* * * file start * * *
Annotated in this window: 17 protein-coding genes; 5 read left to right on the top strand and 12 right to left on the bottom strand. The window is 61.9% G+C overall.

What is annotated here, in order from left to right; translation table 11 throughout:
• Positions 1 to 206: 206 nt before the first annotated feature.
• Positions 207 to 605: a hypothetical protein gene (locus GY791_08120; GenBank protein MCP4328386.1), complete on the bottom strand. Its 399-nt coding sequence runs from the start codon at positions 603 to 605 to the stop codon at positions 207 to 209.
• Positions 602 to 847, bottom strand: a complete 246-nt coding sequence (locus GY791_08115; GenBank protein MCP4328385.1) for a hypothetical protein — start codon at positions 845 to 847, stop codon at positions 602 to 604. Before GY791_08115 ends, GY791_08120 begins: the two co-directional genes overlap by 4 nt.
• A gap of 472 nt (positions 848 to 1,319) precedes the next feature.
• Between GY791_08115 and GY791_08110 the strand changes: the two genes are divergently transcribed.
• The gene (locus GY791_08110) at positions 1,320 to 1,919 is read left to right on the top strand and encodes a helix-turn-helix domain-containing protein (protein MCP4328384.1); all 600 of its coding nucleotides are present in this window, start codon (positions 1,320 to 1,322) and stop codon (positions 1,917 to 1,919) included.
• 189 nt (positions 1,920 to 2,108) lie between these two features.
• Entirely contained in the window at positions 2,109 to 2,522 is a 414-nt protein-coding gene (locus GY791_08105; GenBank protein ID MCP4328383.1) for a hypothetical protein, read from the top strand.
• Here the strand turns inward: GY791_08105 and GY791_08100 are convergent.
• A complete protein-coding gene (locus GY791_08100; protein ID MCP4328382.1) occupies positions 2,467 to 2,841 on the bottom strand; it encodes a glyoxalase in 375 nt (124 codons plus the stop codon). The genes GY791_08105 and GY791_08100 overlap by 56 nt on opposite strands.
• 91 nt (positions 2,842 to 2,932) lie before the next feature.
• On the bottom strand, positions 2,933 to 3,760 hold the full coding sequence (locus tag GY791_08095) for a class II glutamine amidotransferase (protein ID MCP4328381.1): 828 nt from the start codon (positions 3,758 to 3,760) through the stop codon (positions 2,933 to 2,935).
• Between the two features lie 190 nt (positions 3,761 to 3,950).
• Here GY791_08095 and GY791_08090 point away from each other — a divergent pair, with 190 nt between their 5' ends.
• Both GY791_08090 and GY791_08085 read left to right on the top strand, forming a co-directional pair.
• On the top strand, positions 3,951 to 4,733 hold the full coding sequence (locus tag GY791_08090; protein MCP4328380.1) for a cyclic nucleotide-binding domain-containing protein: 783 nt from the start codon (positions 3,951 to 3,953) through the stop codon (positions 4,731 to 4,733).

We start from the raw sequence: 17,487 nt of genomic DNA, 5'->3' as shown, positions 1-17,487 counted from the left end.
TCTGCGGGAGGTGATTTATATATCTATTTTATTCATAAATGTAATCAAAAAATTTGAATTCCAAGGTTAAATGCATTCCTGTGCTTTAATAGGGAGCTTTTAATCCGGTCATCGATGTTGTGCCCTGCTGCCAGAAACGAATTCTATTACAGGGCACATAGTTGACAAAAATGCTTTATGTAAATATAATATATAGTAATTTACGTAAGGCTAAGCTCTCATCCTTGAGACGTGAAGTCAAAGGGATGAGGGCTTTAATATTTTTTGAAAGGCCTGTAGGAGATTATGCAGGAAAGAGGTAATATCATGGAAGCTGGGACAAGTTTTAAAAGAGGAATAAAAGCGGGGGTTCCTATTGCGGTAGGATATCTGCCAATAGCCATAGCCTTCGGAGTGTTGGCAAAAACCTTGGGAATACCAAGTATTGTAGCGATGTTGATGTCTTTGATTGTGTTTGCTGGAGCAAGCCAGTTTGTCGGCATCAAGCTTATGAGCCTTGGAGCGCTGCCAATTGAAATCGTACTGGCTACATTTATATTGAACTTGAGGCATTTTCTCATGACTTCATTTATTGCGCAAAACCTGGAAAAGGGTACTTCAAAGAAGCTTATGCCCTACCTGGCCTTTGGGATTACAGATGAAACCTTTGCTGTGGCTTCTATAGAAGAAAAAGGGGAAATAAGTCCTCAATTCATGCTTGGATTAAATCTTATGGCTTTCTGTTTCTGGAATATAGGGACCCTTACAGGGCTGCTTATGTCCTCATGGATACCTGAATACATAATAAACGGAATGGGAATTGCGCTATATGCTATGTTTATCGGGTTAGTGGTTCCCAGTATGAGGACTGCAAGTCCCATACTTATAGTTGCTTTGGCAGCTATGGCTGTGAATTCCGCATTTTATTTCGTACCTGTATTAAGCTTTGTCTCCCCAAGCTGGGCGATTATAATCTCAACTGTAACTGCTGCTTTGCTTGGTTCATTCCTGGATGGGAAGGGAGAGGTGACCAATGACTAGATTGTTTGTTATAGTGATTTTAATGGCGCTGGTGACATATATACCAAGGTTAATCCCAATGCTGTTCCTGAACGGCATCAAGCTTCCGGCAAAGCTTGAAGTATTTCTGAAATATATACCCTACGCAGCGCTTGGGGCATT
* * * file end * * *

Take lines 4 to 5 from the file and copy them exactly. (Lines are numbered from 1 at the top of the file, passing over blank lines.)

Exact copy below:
• Positions 207 to 605: a hypothetical protein gene (locus GY791_08120; GenBank protein MCP4328386.1), complete on the bottom strand. Its 399-nt coding sequence runs from the start codon at positions 603 to 605 to the stop codon at positions 207 to 209.
• Positions 602 to 847, bottom strand: a complete 246-nt coding sequence (locus GY791_08115; GenBank protein MCP4328385.1) for a hypothetical protein — start codon at positions 845 to 847, stop codon at positions 602 to 604. Before GY791_08115 ends, GY791_08120 begins: the two co-directional genes overlap by 4 nt.